The word victim rattled through me. Oren had become a victim. It didn’t even seem possible.
“Oren Tenning,” Noel answered, a split second before I blurted, “My husband.”
Noel glanced at me, but said nothing. The officer got onto his radio and began to relay information as we fed it to him. “Six foot two. White male. Twenty-two years old. He fell in at the waterfall at Rainly. Embankment collapsed. Search and rescue requested immediately.”
Hearing it relayed in that calm, monotone voice rattled me more than anything. It made Oren sound like a statistic, like a generic case number in a long list of other “victims” who’d fallen into a rushing river, as if he wasn’t going to get any special treatment at all, as if no one cared that my entire world had just turned upside down, and the love of my life was in immediate fatal trouble.
When we reached the spot where I’d last seen him, the cop gazed into the water below with a grimace. “The way this current’s moving, he could’ve already been dragged a mile downstream. Damn.” He murmured the last part under his breath, so I don’t think we were meant to hear it, but the word echoed through my head.
As if Oren was already a lost cause.
I flipped out all over again, and Noel had to once again pull me to him and deal with my hysteria.
They found Oren half an hour later. He actually hadn’t gone too far downstream. Maybe about a hundred yards before he became tangled in a piece of driftwood that had gotten lodged between two boulders, which in essence trapped Oren in one spot and somehow miraculously kept his head above water, while the current beat over the rest of his body.
It took them another forty-five minutes to get someone down to him and call up to us that Oren was still alive but unconscious, and then another hour and a half after that to get him out of the water and onto dry land.
I dashed to him, but about half a dozen uniforms blocked my path and held me back, telling me the paramedics needed to tend to him...and that I wouldn’t want to see him like this, anyway.
“Don’t want to see him like what?” I demanded. Just how bad off was he? Was he really alive? Why wouldn’t they even let me see him?
And so...I lost it. Yeah, again.
Noel scooped me up and carried me to Oren’s truck, where he drove me to the hospital. We damn near trailed the ambulance there, but I still didn’t get a peek at Oren once we made it and he was being wheeled inside. Too many freaking medical personnel crowded around him. That didn’t calm my worries at all.
Once we were settled into a waiting room, where I paced and Noel talked quietly on his phone, I had a five-minute lull to panic and worry before a nurse came in with a clipboard and asked me, “Mrs. Tenning?”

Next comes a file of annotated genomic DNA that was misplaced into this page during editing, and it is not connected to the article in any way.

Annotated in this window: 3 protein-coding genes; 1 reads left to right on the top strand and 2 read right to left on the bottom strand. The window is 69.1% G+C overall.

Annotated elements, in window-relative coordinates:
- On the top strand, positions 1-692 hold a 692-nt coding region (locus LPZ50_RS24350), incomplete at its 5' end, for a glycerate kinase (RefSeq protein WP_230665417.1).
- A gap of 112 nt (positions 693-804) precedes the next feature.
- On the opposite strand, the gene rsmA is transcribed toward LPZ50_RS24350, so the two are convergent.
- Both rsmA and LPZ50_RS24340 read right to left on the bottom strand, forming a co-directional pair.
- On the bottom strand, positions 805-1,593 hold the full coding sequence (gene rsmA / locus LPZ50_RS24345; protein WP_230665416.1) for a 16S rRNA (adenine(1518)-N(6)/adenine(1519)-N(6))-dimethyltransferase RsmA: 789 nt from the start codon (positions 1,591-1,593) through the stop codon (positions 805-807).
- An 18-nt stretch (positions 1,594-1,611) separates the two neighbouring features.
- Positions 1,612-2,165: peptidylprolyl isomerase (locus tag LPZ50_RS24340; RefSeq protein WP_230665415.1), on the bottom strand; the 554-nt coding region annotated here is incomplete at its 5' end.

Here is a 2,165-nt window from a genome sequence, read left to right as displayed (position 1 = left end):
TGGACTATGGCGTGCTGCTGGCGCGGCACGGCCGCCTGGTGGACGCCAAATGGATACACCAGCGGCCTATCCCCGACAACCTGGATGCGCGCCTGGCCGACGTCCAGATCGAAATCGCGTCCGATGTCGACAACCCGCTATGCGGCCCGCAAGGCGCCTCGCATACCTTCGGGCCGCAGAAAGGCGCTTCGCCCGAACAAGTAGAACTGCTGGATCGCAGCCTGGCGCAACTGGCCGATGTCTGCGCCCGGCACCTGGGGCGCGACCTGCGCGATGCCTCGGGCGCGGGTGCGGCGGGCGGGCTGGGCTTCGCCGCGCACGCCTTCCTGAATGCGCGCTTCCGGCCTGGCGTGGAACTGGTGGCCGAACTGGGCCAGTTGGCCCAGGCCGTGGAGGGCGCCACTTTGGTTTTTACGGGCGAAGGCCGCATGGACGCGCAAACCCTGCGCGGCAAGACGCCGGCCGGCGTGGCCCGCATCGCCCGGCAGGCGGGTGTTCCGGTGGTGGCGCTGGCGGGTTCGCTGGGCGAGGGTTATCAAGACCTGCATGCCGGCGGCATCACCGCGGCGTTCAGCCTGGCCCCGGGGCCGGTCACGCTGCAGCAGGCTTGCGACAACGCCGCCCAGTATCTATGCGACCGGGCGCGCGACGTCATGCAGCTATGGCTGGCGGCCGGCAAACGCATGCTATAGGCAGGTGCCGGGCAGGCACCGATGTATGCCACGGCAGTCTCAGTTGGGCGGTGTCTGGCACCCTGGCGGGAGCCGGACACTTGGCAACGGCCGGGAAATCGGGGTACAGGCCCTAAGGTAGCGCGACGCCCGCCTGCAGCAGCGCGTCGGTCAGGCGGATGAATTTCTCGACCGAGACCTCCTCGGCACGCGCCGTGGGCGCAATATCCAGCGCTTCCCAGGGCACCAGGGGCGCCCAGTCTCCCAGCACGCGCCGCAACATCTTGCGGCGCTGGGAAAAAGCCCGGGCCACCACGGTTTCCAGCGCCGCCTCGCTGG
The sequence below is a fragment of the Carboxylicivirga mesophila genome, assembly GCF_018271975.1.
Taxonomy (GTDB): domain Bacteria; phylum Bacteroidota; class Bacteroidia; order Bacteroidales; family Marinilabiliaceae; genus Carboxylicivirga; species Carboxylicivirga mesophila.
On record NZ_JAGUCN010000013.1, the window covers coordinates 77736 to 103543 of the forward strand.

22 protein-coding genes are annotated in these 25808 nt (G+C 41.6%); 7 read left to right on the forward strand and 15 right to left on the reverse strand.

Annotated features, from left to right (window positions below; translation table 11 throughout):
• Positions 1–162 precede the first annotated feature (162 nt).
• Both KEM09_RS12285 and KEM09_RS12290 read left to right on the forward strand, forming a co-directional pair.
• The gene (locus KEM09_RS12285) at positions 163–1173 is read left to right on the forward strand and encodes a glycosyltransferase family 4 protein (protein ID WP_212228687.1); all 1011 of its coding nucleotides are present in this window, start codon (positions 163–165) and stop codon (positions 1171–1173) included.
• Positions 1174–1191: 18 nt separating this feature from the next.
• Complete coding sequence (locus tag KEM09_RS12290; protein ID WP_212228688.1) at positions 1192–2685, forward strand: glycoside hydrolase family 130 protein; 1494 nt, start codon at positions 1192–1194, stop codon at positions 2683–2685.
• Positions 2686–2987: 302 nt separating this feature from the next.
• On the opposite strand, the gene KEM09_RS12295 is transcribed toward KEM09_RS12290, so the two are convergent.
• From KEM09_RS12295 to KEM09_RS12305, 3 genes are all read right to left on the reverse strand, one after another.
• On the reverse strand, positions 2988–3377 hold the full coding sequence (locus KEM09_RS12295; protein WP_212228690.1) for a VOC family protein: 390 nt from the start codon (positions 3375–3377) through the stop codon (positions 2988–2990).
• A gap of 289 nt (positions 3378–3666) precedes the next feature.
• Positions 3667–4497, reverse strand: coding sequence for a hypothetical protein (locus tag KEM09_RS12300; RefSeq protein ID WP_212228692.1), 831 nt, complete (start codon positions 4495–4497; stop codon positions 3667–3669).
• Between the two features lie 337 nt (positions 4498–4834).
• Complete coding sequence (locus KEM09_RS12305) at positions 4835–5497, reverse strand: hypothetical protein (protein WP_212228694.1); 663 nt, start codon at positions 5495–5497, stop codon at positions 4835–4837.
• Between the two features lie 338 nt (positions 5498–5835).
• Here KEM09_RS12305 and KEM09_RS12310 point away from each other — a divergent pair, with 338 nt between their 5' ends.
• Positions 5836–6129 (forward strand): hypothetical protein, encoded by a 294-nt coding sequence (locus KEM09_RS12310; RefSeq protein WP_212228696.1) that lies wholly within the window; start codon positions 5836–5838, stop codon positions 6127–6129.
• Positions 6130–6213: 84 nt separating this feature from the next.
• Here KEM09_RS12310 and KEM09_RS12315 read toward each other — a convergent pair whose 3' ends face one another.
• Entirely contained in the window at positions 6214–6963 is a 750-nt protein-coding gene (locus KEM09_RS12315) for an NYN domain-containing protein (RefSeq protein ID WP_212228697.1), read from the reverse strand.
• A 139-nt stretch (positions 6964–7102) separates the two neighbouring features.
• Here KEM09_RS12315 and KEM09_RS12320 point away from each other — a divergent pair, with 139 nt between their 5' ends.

That was the first time I’d ever been addressed as such. It made tears sprout in my eyes. “Yes?” I sobbed, wiping at my cheeks with both hands.
She sent me a sympathetic smile and held out the clipboard along with a pen. “Do you think you could fill out this information for your husband?”
“I’ll try.” I took the forms with shaking hands and sank into the nearest chair. At first, the words blurred in front of me. But after a few deep breaths, I forced my brain to calm. Name, address, and birthday were easy to fill out without any hiccups. By the time Noel sat beside me to either help out or just continue being the supportive big brother, I was digging out my wallet to fetch my new insurance card, under my husband’s name, and see if I could find anything with his social security number on it.
Noel caught sight of my new driver’s license and gasped before he jerked it close for a detailed inspection. “Holy shit. This...You’re... I thought you were just...” He shook his head and gaped at me. “You weren’t lying just to get close to him, were you? This is...” He jabbed his finger at my license. “This is really real?”
I had no patience or stomach for a lecture from my brother, so I grabbed my license back and jammed it into my wallet. Then I gave the short bark of an answer. “Yeah, it’s real.”
He continued to stare at me with wide eyes as I carefully entered Oren’s insurance information. When I finished filling out the form to the best of my ability, I drew out a breath and finally turned to Noel. “We got married in Lake Tahoe.”
“Lake Tahoe?” His mouth fell open. “He took you to Lake Tahoe with him?”
“We didn’t want to tell you—no, I didn’t want to tell you because you seemed to be having a hard enough time dealing with the fact I was even seeing him. The wedding wasn’t planned...or even remembered until he found the marriage license in our luggage after we got home.”